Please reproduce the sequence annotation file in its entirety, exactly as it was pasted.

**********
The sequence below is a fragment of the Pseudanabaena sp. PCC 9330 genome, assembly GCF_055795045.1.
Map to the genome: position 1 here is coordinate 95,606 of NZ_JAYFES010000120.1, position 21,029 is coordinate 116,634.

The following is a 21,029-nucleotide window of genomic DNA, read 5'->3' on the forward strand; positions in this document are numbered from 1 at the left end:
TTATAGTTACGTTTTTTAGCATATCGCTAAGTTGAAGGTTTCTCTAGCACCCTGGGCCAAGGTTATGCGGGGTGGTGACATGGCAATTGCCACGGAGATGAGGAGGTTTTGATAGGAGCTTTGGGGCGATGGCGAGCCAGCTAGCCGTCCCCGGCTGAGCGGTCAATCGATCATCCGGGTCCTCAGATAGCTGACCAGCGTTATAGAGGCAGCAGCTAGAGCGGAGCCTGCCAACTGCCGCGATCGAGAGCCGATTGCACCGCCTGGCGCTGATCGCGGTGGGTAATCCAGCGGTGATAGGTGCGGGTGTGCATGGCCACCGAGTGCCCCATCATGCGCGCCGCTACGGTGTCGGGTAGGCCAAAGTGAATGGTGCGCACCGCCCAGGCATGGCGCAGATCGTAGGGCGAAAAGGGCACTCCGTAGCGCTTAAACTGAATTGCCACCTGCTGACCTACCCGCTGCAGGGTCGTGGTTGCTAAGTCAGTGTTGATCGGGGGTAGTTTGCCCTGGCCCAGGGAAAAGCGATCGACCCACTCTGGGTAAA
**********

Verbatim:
The sequence below is a fragment of the Pseudanabaena sp. PCC 9330 genome, assembly GCF_055795045.1.
Map to the genome: position 1 here is coordinate 95,606 of NZ_JAYFES010000120.1, position 21,029 is coordinate 116,634.

The following is a 21,029-nucleotide window of genomic DNA, read 5'->3' on the forward strand; positions in this document are numbered from 1 at the left end:
TTATAGTTACGTTTTTTAGCATATCGCTAAGTTGAAGGTTTCTCTAGCACCCTGGGCCAAGGTTATGCGGGGTGGTGACATGGCAATTGCCACGGAGATGAGGAGGTTTTGATAGGAGCTTTGGGGCGATGGCGAGCCAGCTAGCCGTCCCCGGCTGAGCGGTCAATCGATCATCCGGGTCCTCAGATAGCTGACCAGCGTTATAGAGGCAGCAGCTAGAGCGGAGCCTGCCAACTGCCGCGATCGAGAGCCGATTGCACCGCCTGGCGCTGATCGCGGTGGGTAATCCAGCGGTGATAGGTGCGGGTGTGCATGGCCACCGAGTGCCCCATCATGCGCGCCGCTACGGTGTCGGGTAGGCCAAAGTGAATGGTGCGCACCGCCCAGGCATGGCGCAGATCGTAGGGCGAAAAGGGCACTCCGTAGCGCTTAAACTGAATTGCCACCTGCTGACCTACCCGCTGCAGGGTCGTGGTTGCTAAGTCAGTGTTGATCGGGGGTAGTTTGCCCTGGCCCAGGGAAAAGCGATCGACCCACTCTGGGTAAA